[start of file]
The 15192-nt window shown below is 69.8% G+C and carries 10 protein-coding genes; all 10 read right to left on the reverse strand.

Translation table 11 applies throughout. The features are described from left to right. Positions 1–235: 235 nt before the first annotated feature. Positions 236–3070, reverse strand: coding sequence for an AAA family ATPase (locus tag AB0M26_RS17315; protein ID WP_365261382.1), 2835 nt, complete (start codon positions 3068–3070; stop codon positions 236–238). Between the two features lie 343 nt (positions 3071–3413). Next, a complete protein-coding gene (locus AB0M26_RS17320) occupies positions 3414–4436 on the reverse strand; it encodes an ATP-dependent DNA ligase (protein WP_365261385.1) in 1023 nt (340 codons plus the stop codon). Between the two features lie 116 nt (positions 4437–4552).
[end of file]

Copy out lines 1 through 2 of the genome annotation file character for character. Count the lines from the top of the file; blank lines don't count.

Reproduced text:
The 15192-nt window shown below is 69.8% G+C and carries 10 protein-coding genes; all 10 read right to left on the reverse strand.

Translation table 11 applies throughout. The features are described from left to right. Positions 1–235: 235 nt before the first annotated feature. Positions 236–3070, reverse strand: coding sequence for an AAA family ATPase (locus tag AB0M26_RS17315; protein ID WP_365261382.1), 2835 nt, complete (start codon positions 3068–3070; stop codon positions 236–238). Between the two features lie 343 nt (positions 3071–3413). Next, a complete protein-coding gene (locus AB0M26_RS17320) occupies positions 3414–4436 on the reverse strand; it encodes an ATP-dependent DNA ligase (protein WP_365261385.1) in 1023 nt (340 codons plus the stop codon). Between the two features lie 116 nt (positions 4437–4552).